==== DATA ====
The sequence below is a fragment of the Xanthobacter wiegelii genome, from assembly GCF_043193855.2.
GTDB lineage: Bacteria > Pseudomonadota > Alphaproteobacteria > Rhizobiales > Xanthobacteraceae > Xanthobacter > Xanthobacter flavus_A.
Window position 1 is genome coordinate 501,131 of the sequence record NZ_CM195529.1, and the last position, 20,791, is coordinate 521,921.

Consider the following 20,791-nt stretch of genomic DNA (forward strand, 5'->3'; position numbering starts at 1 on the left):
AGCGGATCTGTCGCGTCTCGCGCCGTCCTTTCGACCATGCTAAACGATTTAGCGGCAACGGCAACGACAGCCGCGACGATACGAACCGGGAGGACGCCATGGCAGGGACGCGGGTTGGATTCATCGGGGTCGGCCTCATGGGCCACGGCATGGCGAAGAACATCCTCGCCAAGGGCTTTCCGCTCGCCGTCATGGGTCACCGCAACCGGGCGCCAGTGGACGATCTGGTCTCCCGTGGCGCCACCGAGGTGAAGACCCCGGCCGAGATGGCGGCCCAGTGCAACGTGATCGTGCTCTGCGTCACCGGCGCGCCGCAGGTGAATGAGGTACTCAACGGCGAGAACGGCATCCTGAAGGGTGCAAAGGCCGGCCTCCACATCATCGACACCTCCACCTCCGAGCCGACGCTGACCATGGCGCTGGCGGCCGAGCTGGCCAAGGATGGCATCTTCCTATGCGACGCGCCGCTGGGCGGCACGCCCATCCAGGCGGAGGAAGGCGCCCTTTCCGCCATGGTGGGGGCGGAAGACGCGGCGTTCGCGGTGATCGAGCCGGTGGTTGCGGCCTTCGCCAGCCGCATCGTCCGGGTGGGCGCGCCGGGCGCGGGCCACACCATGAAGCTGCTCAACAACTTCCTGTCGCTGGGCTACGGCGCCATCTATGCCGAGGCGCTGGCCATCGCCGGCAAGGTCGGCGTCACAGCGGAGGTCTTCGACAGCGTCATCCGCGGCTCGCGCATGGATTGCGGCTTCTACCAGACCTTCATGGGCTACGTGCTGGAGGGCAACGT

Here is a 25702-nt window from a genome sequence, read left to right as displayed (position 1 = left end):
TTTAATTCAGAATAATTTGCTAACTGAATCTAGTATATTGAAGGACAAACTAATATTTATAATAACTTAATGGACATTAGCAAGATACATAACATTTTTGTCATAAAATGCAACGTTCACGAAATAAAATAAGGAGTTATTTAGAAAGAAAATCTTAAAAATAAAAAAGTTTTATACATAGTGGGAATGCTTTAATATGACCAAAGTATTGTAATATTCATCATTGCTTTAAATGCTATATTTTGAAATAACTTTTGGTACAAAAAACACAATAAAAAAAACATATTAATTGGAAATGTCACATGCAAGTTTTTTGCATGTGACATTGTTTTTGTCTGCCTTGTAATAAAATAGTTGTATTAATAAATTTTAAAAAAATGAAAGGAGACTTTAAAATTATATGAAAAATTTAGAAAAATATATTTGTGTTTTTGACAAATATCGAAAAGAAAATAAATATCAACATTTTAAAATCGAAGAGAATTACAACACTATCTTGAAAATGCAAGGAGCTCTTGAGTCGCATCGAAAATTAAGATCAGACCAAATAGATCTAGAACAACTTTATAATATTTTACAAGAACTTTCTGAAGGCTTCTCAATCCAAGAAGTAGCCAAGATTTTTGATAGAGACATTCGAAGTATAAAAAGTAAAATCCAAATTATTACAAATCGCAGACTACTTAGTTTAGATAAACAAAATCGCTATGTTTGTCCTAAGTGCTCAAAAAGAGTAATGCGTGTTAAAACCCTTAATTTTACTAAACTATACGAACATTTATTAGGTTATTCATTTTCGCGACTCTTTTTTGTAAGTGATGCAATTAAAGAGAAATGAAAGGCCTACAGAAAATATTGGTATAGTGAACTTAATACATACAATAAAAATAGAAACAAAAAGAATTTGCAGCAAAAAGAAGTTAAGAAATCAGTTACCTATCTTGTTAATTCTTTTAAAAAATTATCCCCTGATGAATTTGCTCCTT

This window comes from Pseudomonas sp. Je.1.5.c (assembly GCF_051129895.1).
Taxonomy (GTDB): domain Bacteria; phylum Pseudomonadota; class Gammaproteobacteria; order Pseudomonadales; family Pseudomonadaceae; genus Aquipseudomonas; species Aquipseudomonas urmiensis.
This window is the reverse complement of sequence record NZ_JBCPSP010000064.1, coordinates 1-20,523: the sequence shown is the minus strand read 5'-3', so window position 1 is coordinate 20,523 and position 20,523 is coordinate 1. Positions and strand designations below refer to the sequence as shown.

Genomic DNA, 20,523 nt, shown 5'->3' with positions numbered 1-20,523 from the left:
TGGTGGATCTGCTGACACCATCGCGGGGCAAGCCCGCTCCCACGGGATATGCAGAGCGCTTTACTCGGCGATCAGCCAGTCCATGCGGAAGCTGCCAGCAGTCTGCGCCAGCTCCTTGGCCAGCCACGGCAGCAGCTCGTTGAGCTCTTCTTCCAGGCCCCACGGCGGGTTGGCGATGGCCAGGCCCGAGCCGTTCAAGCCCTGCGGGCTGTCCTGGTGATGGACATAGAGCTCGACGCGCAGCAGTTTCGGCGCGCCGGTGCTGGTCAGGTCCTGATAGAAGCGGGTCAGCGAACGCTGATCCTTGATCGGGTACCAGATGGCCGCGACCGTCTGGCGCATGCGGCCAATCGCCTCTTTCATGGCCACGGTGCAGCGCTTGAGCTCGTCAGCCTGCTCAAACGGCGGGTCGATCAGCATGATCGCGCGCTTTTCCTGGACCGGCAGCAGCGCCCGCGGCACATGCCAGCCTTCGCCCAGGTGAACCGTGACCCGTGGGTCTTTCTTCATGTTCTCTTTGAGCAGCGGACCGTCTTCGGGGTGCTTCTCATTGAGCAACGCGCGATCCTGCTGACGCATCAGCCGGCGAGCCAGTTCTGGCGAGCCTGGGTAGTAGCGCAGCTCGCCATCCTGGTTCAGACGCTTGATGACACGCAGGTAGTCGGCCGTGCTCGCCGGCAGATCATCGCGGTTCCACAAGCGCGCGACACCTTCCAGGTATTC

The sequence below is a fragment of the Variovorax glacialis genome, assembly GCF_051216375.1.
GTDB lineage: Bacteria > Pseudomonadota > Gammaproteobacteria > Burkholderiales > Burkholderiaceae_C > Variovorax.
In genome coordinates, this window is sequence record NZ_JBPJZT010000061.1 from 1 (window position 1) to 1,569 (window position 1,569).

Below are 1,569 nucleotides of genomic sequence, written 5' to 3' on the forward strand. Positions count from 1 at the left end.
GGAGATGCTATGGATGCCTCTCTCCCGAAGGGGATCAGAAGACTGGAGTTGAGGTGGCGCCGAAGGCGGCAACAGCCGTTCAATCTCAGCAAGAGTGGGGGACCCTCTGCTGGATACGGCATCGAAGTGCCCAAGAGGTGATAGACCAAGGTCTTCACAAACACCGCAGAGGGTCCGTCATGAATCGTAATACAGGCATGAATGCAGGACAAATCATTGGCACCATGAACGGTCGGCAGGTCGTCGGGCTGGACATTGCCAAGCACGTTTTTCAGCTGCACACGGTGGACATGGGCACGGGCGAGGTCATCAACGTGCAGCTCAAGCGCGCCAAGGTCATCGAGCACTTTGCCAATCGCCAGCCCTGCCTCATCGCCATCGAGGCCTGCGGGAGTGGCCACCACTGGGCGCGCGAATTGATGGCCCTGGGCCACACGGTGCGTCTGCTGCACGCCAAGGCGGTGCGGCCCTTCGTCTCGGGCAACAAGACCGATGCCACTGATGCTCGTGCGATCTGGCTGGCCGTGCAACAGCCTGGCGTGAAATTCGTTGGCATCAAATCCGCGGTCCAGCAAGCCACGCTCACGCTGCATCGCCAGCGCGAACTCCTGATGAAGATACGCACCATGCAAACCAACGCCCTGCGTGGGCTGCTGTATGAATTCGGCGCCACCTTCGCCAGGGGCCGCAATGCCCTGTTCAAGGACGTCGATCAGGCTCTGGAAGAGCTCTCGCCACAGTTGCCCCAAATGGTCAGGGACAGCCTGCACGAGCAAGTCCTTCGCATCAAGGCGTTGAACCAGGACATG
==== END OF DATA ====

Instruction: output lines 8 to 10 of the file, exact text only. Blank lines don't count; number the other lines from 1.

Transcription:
This window comes from Pseudomonas sp. Je.1.5.c (assembly GCF_051129895.1).
Taxonomy (GTDB): domain Bacteria; phylum Pseudomonadota; class Gammaproteobacteria; order Pseudomonadales; family Pseudomonadaceae; genus Aquipseudomonas; species Aquipseudomonas urmiensis.
This window is the reverse complement of sequence record NZ_JBCPSP010000064.1, coordinates 1-20,523: the sequence shown is the minus strand read 5'-3', so window position 1 is coordinate 20,523 and position 20,523 is coordinate 1. Positions and strand designations below refer to the sequence as shown.